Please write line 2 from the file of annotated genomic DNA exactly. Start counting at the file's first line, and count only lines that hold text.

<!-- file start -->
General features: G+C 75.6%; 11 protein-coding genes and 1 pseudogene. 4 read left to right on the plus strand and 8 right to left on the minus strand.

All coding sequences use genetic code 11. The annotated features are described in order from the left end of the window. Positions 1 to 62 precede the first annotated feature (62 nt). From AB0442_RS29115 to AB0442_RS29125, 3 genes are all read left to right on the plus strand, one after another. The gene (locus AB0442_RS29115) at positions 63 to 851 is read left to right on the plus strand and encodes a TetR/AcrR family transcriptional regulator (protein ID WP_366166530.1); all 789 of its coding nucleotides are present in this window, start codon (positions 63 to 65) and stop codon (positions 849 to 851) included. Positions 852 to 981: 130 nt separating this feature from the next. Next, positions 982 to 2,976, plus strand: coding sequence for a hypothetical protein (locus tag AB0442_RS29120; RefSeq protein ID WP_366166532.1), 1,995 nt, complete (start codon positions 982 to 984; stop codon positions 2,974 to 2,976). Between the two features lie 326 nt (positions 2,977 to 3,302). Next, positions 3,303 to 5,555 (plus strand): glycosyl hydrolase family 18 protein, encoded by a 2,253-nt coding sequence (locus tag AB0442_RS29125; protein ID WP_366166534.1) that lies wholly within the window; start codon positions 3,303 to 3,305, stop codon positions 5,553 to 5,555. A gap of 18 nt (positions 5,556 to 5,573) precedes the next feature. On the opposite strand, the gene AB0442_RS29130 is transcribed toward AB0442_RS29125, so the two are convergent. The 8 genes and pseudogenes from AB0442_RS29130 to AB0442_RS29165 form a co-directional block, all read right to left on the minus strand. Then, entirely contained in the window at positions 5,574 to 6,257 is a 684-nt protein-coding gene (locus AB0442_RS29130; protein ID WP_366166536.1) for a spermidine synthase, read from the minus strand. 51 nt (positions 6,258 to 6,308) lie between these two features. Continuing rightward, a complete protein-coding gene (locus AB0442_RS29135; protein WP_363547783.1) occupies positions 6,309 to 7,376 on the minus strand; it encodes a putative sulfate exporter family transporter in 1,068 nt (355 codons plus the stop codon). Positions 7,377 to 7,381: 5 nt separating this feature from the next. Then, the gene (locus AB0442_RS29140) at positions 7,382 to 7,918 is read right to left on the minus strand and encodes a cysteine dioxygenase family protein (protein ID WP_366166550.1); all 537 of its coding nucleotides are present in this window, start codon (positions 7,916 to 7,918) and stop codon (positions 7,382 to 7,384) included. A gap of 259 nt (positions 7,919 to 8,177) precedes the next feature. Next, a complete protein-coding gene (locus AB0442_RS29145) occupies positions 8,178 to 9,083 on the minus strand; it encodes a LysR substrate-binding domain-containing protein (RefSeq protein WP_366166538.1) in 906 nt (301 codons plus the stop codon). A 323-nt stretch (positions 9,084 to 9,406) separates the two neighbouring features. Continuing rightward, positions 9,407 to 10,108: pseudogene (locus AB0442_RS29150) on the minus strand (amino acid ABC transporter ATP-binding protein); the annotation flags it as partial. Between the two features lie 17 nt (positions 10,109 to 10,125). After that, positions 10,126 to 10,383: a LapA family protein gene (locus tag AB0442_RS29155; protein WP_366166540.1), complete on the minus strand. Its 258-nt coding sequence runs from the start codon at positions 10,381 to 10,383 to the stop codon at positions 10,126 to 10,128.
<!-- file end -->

All coding sequences use genetic code 11. The annotated features are described in order from the left end of the window. Positions 1 to 62 precede the first annotated feature (62 nt). From AB0442_RS29115 to AB0442_RS29125, 3 genes are all read left to right on the plus strand, one after another. The gene (locus AB0442_RS29115) at positions 63 to 851 is read left to right on the plus strand and encodes a TetR/AcrR family transcriptional regulator (protein ID WP_366166530.1); all 789 of its coding nucleotides are present in this window, start codon (positions 63 to 65) and stop codon (positions 849 to 851) included. Positions 852 to 981: 130 nt separating this feature from the next. Next, positions 982 to 2,976, plus strand: coding sequence for a hypothetical protein (locus tag AB0442_RS29120; RefSeq protein ID WP_366166532.1), 1,995 nt, complete (start codon positions 982 to 984; stop codon positions 2,974 to 2,976). Between the two features lie 326 nt (positions 2,977 to 3,302). Next, positions 3,303 to 5,555 (plus strand): glycosyl hydrolase family 18 protein, encoded by a 2,253-nt coding sequence (locus tag AB0442_RS29125; protein ID WP_366166534.1) that lies wholly within the window; start codon positions 3,303 to 3,305, stop codon positions 5,553 to 5,555. A gap of 18 nt (positions 5,556 to 5,573) precedes the next feature. On the opposite strand, the gene AB0442_RS29130 is transcribed toward AB0442_RS29125, so the two are convergent. The 8 genes and pseudogenes from AB0442_RS29130 to AB0442_RS29165 form a co-directional block, all read right to left on the minus strand. Then, entirely contained in the window at positions 5,574 to 6,257 is a 684-nt protein-coding gene (locus AB0442_RS29130; protein ID WP_366166536.1) for a spermidine synthase, read from the minus strand. 51 nt (positions 6,258 to 6,308) lie between these two features. Continuing rightward, a complete protein-coding gene (locus AB0442_RS29135; protein WP_363547783.1) occupies positions 6,309 to 7,376 on the minus strand; it encodes a putative sulfate exporter family transporter in 1,068 nt (355 codons plus the stop codon). Positions 7,377 to 7,381: 5 nt separating this feature from the next. Then, the gene (locus AB0442_RS29140) at positions 7,382 to 7,918 is read right to left on the minus strand and encodes a cysteine dioxygenase family protein (protein ID WP_366166550.1); all 537 of its coding nucleotides are present in this window, start codon (positions 7,916 to 7,918) and stop codon (positions 7,382 to 7,384) included. A gap of 259 nt (positions 7,919 to 8,177) precedes the next feature. Next, a complete protein-coding gene (locus AB0442_RS29145) occupies positions 8,178 to 9,083 on the minus strand; it encodes a LysR substrate-binding domain-containing protein (RefSeq protein WP_366166538.1) in 906 nt (301 codons plus the stop codon). A 323-nt stretch (positions 9,084 to 9,406) separates the two neighbouring features. Continuing rightward, positions 9,407 to 10,108: pseudogene (locus AB0442_RS29150) on the minus strand (amino acid ABC transporter ATP-binding protein); the annotation flags it as partial. Between the two features lie 17 nt (positions 10,109 to 10,125). After that, positions 10,126 to 10,383: a LapA family protein gene (locus tag AB0442_RS29155; protein WP_366166540.1), complete on the minus strand. Its 258-nt coding sequence runs from the start codon at positions 10,381 to 10,383 to the stop codon at positions 10,126 to 10,128.